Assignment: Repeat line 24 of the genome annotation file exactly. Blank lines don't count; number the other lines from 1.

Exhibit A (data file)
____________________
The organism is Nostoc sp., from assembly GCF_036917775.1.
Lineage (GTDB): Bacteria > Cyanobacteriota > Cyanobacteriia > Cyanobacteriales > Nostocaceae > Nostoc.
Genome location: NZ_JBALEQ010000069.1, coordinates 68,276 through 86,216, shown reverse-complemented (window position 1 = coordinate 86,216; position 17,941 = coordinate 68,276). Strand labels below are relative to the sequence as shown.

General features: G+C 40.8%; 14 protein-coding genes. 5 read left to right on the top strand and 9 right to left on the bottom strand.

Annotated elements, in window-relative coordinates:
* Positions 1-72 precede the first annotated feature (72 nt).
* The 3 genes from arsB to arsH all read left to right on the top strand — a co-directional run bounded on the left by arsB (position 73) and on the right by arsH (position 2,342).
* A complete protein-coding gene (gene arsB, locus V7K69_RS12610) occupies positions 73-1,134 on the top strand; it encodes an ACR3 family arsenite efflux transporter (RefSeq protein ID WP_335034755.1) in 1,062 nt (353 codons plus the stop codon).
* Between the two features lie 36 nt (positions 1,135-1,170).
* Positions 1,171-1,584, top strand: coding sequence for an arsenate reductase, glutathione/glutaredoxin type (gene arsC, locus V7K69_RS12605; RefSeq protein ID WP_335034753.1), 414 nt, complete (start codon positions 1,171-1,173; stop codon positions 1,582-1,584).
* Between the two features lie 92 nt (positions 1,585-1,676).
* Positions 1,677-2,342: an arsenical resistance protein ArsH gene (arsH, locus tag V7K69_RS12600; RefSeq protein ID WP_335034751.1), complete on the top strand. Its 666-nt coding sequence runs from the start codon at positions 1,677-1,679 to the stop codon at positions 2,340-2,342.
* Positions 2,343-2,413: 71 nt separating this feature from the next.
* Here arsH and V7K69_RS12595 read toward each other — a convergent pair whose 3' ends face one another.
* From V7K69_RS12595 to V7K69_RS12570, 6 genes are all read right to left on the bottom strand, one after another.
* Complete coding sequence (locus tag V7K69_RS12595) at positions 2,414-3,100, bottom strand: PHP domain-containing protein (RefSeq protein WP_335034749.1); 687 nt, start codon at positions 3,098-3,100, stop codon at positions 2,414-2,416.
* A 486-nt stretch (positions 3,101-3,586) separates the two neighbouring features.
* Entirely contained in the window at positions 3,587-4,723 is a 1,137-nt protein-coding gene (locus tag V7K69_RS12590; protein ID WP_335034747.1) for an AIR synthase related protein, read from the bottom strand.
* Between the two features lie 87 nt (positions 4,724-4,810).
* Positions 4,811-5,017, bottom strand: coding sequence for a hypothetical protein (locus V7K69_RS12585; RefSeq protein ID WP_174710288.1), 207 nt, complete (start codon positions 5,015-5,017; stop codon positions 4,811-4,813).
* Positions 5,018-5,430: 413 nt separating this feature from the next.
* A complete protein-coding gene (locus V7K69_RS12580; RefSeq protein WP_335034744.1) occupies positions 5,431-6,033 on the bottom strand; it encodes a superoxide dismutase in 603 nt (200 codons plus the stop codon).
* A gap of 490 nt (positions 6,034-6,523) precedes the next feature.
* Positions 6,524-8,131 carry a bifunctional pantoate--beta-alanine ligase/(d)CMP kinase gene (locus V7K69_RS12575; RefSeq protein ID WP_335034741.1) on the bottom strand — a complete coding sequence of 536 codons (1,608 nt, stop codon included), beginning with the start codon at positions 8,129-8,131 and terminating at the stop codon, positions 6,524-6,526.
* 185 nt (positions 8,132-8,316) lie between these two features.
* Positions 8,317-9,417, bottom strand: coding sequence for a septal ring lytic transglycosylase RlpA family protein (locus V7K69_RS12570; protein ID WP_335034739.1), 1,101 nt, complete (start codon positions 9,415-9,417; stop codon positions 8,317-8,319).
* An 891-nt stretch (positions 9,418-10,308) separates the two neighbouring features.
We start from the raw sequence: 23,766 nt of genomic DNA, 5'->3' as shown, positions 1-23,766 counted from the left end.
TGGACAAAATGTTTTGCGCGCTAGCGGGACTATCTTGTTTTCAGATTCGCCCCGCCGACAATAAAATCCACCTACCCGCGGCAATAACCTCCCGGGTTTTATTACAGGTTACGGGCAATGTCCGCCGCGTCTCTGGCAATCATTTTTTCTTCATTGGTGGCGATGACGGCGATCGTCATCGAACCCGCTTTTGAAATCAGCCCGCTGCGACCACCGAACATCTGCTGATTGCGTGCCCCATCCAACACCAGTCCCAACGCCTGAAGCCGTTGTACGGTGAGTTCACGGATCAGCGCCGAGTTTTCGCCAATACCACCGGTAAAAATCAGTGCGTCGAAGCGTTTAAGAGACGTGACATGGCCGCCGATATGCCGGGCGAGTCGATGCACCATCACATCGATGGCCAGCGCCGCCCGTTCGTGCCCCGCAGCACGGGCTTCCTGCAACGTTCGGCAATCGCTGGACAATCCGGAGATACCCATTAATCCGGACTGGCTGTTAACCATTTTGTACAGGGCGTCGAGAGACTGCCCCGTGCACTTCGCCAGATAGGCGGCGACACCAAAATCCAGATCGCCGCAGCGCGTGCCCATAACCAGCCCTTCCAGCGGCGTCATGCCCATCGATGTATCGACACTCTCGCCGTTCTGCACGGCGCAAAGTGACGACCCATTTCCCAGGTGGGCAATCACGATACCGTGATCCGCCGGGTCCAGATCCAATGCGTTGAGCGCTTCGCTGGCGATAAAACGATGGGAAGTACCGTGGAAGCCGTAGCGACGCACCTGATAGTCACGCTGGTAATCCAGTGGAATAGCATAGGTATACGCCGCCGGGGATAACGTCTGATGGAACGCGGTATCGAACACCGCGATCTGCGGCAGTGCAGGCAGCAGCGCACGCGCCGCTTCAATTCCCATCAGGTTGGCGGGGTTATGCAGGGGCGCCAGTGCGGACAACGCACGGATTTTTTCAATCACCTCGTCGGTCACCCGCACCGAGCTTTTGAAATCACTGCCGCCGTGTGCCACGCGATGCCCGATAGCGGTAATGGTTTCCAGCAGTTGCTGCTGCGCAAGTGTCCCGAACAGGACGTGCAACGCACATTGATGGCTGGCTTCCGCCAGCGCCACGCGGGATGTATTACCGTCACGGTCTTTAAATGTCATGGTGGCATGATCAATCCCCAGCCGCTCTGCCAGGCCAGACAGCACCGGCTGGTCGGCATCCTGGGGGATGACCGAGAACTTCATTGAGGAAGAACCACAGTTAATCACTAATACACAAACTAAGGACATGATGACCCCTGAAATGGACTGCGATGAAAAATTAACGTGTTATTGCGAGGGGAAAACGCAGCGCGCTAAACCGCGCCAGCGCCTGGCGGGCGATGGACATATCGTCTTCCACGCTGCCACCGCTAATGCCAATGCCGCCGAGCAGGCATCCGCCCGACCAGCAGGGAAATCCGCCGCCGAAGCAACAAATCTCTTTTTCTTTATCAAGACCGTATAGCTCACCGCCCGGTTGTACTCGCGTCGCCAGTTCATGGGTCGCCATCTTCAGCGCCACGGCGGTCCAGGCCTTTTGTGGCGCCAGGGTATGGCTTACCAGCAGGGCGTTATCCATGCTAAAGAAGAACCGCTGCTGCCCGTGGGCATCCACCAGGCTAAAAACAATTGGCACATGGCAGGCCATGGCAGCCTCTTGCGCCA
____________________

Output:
* Positions 6,524-8,131 carry a bifunctional pantoate--beta-alanine ligase/(d)CMP kinase gene (locus V7K69_RS12575; RefSeq protein ID WP_335034741.1) on the bottom strand — a complete coding sequence of 536 codons (1,608 nt, stop codon included), beginning with the start codon at positions 8,129-8,131 and terminating at the stop codon, positions 6,524-6,526.